Tyre row: What the drivers say

2013-06-07 08:43

MONTREAL, Canada - Mercedes has welcomed the decision by Formula 1's governing body to call the team before a tribunal for allegedly breaking in-season testing rules and said it would explain facts "in an open and transparent manner".

The team said in a statement issued ahead of the 2013 Canadian F1 GP: "Integrity is of primary importance to Mercedes-Benz and we have the utmost confidence in the due process of the International Automobile Federation (IAF)."


Mercedes took part in what was allegedly secret 1000km test with F1's tyre supplier Pirelli, in Barcelona in May 2013. The test was conducted after the 2013 Spanish GP and came to light following Nico Rosberg's win at the 2013 Monaco GP.

The federation announced that the matter had been handed to its international tribunal, a body which can impose tough penalties if Mercedes is found to have broken rules that ban teams from testing with current cars during the season.

Mercedes described the event as a Pirelli test and Rosberg  said the tyre-maker was in complete control of track activities.

Rosberg said: "It was a full-on Pirelli test - they dictated what we did. We had no say whatsoever - they say 'you are doing that, that, that and that' and the engineers that they have run our programme.

"It was not for us to learn anything or to decide on anything that we did."

The question of who organised and ran the test is important: Article 22.1 of F1's 2013 sporting regulations defines testing as "any track running time that is not part of a regular GP weekend" and "undertaken by a competitor entered in the championship, using cars which conform substantially with the current F1 technical regulations, in addition to those from the previous or subsequent year."

Pirelli, as sole supplier to all 11 teams, is not "a competitor entered in the championship" whereas Mercedes is.

Ferrari, which took part in another Pirelli test in April 2013, was cleared of wrongdoing because it used a 2011 car run by its customer division rather than the race team.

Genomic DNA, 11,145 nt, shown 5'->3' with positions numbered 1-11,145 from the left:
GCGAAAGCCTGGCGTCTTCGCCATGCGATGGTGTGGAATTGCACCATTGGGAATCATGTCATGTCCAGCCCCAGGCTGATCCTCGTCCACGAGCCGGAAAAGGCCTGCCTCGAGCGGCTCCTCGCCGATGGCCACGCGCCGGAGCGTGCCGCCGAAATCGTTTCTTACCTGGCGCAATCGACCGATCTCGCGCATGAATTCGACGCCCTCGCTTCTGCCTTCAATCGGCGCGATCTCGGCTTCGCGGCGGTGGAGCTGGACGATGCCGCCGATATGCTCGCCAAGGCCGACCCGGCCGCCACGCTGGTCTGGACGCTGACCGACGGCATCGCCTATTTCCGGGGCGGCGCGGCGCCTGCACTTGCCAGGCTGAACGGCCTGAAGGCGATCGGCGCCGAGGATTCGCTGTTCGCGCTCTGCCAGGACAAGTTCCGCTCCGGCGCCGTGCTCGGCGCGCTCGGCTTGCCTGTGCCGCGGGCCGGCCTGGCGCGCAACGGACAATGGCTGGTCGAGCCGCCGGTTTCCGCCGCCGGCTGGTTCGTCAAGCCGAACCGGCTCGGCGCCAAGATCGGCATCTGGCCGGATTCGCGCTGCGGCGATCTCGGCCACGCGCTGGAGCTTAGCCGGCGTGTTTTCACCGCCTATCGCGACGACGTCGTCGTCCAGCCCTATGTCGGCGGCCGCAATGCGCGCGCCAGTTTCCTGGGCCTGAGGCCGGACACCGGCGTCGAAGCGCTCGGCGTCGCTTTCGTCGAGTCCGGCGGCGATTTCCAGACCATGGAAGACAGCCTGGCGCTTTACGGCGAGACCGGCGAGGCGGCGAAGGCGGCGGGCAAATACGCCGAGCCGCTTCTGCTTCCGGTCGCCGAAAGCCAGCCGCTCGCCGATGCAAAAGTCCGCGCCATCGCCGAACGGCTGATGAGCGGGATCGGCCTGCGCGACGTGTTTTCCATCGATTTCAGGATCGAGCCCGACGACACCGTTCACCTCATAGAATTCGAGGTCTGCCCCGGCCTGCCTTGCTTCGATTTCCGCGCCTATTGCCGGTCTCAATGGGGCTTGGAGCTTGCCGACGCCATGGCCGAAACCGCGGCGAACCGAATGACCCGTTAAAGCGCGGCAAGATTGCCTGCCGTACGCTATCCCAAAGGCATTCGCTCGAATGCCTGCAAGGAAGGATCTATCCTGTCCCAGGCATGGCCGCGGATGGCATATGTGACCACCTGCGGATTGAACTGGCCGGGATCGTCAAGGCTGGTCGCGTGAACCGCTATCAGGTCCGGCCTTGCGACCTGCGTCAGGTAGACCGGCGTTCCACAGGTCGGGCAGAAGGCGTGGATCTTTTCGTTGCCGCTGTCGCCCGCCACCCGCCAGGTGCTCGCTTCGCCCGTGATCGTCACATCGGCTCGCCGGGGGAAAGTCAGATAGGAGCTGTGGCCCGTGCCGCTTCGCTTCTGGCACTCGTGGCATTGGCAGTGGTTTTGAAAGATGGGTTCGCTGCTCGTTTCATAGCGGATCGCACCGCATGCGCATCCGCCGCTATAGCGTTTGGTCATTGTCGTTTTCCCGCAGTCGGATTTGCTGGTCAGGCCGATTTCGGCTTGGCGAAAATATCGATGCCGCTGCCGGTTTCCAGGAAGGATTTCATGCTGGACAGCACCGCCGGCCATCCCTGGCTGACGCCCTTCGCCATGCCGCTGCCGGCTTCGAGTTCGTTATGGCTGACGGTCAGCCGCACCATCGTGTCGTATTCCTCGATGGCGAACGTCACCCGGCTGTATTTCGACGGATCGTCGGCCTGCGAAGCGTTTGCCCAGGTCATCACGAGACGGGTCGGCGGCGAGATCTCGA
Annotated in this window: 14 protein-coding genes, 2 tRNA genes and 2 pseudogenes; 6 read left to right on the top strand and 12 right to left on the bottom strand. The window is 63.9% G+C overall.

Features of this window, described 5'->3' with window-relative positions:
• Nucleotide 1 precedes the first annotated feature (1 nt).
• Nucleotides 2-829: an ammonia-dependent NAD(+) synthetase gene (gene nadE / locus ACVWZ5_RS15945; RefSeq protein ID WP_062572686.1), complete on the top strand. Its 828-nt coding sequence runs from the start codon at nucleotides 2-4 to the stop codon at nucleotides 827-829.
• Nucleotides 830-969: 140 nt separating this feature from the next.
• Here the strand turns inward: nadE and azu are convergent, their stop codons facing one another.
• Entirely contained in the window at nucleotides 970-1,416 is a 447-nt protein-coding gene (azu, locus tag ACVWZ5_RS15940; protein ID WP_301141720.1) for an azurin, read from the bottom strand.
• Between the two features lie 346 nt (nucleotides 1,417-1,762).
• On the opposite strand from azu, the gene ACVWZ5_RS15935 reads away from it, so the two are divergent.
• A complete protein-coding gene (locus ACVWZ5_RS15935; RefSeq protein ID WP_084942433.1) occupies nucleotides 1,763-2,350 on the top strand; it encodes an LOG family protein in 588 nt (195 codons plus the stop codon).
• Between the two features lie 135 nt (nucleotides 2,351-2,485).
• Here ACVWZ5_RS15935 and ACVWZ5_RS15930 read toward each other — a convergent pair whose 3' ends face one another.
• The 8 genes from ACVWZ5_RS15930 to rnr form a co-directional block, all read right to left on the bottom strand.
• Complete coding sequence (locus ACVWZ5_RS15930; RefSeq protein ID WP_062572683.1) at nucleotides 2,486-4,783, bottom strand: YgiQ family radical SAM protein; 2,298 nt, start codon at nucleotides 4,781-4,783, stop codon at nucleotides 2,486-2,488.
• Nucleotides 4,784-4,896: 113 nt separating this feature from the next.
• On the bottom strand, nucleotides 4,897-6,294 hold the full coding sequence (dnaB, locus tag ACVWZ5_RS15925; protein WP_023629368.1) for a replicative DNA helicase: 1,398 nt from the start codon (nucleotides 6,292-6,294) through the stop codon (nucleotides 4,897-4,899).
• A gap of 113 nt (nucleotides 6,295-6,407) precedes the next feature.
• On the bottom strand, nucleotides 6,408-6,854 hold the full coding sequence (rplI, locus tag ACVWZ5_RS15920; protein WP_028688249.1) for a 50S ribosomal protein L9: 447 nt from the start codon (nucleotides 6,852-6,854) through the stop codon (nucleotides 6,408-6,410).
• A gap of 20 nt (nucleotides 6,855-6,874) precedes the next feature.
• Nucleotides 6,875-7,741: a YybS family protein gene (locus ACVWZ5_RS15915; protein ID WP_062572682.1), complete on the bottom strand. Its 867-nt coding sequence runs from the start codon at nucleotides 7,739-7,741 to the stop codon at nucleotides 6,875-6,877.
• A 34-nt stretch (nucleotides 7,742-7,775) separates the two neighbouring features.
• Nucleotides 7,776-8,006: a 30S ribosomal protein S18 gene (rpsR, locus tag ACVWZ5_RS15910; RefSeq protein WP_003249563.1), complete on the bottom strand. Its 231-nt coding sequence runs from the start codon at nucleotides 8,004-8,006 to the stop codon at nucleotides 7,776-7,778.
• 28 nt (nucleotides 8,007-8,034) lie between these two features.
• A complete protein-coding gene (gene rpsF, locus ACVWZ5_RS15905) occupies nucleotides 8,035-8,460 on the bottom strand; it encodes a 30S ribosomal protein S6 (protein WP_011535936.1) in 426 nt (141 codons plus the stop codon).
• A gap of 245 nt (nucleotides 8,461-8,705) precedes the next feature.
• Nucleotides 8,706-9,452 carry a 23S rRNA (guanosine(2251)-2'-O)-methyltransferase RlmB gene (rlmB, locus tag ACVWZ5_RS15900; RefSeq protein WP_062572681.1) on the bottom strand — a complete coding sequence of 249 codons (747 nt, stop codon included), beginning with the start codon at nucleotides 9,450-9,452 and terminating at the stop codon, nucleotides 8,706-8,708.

Pirelli motorsport director Paul Hembery said Red Bull and Ferrari, which both filed a protest about the Pirelli/Mercedes test, had assured his company that "their claim is not against the tyre test itself".


The FIA said in a statement after the Monaco race that "Pirelli and Mercedes-AMG were advised by the federation that such a development test could be possible if carried out by Pirelli, as opposed to the team that would provide the car and driver".

It added, however, that "such tests would be conditional upon every team being given the same opportunity to test to ensure full sporting equity".

Pirelli says it chose the date of the test and booked and paid for the use of the Montmelo circuit with procedures defined and determined by Pirelli.

Hembery clarified: "It was a Pirelli test, performed to our standards and to our regulation, and to how we wanted it done."

Mercedes is likely to compete in the next couple of races with the matter hanging over the team. The tribunal, whose members are elected by the federation's general assembly, is unlikely to hear the case before mid-July.

Mercedes, which has maintained it had federation approval for the test, will have at least 15 days to submit its observations once notified of charges.

The prosecuting body then has a further 15 days to respond, with another 15 days elapsing before any hearing, although the tribunal president can reduce or extend the time limits.

Stay with Wheels24 for the 2013 Canadian Grand Prix weekend.